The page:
When Words Fail: The Power Of An Image To Advance An Idea

 
 Unknown Photographer, President Franklin D. Roosevelt delivering Fireside Chat #6, September 30, 1934. Franklin D. Roosevelt Library & Museum, NY

Unknown Photographer, President Franklin D. Roosevelt delivering Fireside Chat #6, September 30, 1934. Franklin D. Roosevelt Library & Museum, NY

 

In the early hours of September 2, 2015, a small boat carrying Syrian refugees from Turkey to Greece capsized from overcrowding. Later that morning Turkish police found several bodies that had washed ashore. A journalist who accompanied them took a photo of three-year-old Alan Kurdi, face down in the sand, his head lapped by the waves.

By that date the Syrian civil war had been raging for four years, sending more than three million people fleeing into neighboring countries and across the Mediterranean into Europe. Countless articles had been written about the conflict, but it was the photo of Kurdi, published in newspapers and websites around the world, that became, almost instantaneously, the emblem of the plight and vulnerability of Syrian refugees.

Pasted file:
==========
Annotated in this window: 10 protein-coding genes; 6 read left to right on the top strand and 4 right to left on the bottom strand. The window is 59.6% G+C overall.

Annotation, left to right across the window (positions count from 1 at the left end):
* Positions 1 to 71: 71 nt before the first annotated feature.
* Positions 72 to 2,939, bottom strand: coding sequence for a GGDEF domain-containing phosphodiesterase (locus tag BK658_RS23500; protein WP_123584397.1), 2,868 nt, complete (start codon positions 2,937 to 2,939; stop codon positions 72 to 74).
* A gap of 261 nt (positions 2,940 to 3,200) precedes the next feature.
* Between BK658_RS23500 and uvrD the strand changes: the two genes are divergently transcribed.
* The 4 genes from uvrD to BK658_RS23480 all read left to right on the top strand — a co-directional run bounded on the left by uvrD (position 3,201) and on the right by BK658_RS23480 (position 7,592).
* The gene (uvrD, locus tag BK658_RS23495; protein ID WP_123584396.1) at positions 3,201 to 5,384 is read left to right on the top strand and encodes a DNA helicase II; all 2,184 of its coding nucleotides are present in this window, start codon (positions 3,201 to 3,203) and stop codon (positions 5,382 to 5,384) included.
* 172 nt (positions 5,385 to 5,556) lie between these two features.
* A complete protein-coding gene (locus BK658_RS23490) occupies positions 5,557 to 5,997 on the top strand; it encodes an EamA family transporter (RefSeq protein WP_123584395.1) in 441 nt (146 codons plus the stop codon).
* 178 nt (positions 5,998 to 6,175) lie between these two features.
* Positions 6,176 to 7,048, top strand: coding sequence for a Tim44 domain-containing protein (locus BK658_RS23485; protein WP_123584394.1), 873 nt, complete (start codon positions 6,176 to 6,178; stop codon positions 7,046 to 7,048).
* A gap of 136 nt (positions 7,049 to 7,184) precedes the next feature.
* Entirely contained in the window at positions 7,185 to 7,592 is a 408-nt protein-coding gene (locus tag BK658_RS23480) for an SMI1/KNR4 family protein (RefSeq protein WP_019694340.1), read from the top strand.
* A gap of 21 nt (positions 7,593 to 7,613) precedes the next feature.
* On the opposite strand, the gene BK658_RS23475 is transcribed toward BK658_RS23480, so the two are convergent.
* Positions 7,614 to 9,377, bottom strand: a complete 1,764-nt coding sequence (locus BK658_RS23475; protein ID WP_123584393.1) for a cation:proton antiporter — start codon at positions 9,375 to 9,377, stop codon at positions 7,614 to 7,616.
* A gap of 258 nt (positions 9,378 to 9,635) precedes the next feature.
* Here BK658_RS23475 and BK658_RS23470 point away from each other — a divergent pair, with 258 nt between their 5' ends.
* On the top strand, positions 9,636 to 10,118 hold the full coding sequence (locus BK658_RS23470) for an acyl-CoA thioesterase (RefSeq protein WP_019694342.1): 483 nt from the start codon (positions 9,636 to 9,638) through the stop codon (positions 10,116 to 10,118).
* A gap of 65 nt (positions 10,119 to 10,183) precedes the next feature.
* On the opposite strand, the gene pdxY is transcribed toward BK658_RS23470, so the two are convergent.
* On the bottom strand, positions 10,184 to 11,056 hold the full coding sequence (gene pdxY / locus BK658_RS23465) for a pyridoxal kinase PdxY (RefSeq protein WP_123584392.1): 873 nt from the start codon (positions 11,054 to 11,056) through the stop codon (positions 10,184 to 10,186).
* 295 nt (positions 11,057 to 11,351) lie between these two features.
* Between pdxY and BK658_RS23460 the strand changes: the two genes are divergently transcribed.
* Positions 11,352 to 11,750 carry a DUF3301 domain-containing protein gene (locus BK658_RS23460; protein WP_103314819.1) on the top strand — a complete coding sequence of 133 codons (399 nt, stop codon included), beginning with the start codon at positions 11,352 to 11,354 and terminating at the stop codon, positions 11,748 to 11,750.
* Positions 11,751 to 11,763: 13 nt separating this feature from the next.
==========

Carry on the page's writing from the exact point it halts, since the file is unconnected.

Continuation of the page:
A major exhibition, on view now at the New York Historical Society, examines how images, like that of Kurdi, can arouse our emotions more powerfully than even the most moving words. Rockwell, Roosevelt & the Four Freedoms celebrates the 75th anniversary of the Saturday Evening Post's publication of Norman Rockwell's "Four Freedoms" and its impact on the nation.

On January 6, 1941, President Roosevelt delivered his ninth State of the Union address to Congress. He aimed to convince Congress and the public that America had to come to the aid of its democratic allies against Hitler's Germany. Towards the end of the speech, Roosevelt argued for the defense of four universal freedoms—Freedom of Speech, Freedom of Worship, Freedom from Want, and Freedom from Fear—as the defining reason to assist Europe with aid and armaments.

 
 

Stephanie Plunkett, Deputy Director and Chief Curator, Norman Rockwell Museum, and co-curator of the exhibition, put this exhortation in perspective: